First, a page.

Home » Pet Health » Genes and Cancer » Genetic Testing for Cancer Overview


Genetics is one of the many factors that contribute to cancer risk. Changes in one or more genes (known as a genetic mutation) can lead to cancer or other disease developments. Genetic testing can help estimate the risk of developing cancer by identifying the genetic mutations your pet may have inherited. This information may help your vet decide how to lower your pet’s cancer risk. Genetic testing may help a vet make an early cancer diagnosis and devise better treatment strategies.

Understanding genetic testing can help you make an informed choice about your pet’s cancer diagnosis. The first thing you want to consider is genetic disorders as a whole. Understanding genetic diseases and how they are inherited can help you, as the pet owner, make responsible decisions regarding the benefits and limitations of genetic testing.

You may consider genetic testing if you think your pet is at risk for a genetic disorder. Learning what tests are available and how companies complete them gives you the knowledge to make informed decisions about your pet’s health. Testing may include determining your pet’s risk of cancer. Some cancers depend on one or more gene changes or mutations. Checking genes for mutations can give you and your vet the necessary information to determine if you can prevent cancer from developing and, if not, how to treat it.

Once you receive the genetic testing results, fully understanding the results can take time and effort. Rely on your vet and vet specialists to help you interpret the information. Once you appreciate what the report tells you, you and your vet care team can decide the next steps in keeping your beloved pet healthy and giving you the most time together with your furry friend.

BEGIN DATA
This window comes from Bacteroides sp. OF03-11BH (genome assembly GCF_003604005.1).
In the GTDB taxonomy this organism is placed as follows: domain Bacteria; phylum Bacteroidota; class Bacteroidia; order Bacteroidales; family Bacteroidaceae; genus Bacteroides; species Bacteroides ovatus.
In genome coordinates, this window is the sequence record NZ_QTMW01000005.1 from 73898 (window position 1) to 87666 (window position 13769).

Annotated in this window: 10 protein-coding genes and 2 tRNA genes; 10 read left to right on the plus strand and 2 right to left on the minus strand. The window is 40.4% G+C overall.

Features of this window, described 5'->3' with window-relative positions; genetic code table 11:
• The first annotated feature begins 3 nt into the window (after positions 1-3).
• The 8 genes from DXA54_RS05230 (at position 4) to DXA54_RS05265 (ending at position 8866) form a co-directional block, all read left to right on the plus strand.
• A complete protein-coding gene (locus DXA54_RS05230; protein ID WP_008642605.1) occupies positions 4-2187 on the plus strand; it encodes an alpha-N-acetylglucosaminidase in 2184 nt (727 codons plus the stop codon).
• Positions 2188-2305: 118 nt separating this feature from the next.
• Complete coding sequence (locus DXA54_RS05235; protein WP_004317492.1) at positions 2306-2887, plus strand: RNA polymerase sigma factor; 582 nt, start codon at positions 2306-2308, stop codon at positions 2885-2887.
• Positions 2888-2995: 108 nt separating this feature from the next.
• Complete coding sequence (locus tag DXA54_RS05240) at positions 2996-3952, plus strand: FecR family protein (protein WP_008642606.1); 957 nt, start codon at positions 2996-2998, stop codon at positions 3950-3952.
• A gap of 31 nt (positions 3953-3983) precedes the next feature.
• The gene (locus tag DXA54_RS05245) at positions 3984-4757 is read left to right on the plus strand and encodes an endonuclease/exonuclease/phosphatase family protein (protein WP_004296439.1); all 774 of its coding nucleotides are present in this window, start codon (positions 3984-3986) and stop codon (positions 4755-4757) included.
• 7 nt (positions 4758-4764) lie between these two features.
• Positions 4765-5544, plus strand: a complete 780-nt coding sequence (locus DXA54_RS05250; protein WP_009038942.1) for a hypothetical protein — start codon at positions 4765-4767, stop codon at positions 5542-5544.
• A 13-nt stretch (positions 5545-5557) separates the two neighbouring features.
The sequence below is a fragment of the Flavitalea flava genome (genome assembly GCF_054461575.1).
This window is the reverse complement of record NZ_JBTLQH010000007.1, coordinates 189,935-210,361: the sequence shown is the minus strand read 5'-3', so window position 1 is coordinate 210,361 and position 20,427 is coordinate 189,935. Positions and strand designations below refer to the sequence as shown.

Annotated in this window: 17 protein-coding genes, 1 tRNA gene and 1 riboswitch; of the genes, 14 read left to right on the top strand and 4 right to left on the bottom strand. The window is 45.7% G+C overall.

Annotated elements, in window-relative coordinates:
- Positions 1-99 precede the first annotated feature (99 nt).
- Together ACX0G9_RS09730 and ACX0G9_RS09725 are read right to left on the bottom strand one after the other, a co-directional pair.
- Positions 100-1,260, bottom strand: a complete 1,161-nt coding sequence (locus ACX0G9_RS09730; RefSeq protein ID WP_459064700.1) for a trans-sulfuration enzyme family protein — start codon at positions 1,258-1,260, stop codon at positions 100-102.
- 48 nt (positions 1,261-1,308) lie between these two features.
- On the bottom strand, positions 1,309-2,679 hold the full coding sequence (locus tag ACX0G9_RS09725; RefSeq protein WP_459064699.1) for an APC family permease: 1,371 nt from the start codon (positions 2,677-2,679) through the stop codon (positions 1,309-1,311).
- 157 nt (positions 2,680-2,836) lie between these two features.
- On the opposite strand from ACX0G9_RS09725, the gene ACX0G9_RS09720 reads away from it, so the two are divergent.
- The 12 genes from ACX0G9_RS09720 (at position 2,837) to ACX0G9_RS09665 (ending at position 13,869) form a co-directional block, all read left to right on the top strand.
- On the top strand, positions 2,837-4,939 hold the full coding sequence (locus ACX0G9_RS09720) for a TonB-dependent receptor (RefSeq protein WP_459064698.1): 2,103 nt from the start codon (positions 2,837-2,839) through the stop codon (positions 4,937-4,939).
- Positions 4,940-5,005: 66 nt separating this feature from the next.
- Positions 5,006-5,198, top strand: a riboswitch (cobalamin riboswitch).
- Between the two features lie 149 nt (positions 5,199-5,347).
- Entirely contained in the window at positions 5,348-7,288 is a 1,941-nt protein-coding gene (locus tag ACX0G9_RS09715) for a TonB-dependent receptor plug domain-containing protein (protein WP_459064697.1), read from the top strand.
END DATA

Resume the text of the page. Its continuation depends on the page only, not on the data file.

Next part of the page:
The Pet Cancer Foundation’s Website Editorial team is comprised of veterinarians, veterinary oncologists, and veterinary technicians, as well as scientific writers and editors who have attained their PhD’s in the life sciences, along with general editors and research assistants. All content found in this section goes through an extensive process with multiple review stages, to ensure this extended resource provides pet families with the most up-to-date information publicly available.

The team listing of those contributing to the information on this page is here:

Keep Your Pets Healthy Editorial Team

Last Updated: November 17, 2022

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The following sources were referenced to write the content on this page: 

Gershony, L & Oberbaue, A 2020, Review of the current state of genetic testing – a living resource viewed November 17, 2022,https://www.akcchf.org/educational-resources/library/articles/CANINE_GENETIC_TESTING_07-28-2020_FINAL_with-links.pdf

Lyons, LA & Buckley RM 2020, ‘Direct-to-consumer genetic testing for domestic cats’, Vet Clin North Am Small Anim Pract, vol. 50, no. 5, pp. 991-1000.

Rokhsar, JL, Canino, J, Raj, K, Yuhnke, S, Slutsky, J & Giger U 2021, ‘Web resource on available DNA variant tests for hereditary diseases and genetic predispositions in dogs and cats: an update,’ Hum Genet, vol. 140, no. 11, pp. 1505-1515.

Slutsky, J, Raj, K, Yuhnke, S, Bell, J, Fretwell, N, Hedhammar, A, Wade, C & Giger U 2013, ‘A web resource on DNA tests for canine and feline hereditary diseases’, Vet J, vol. 197, no. 2, pp. 182-187.

The Pet Cancer Foundation’s medical resource for pet owners is protected by copyright.

For reprint requests, please see our Content Usage Policy.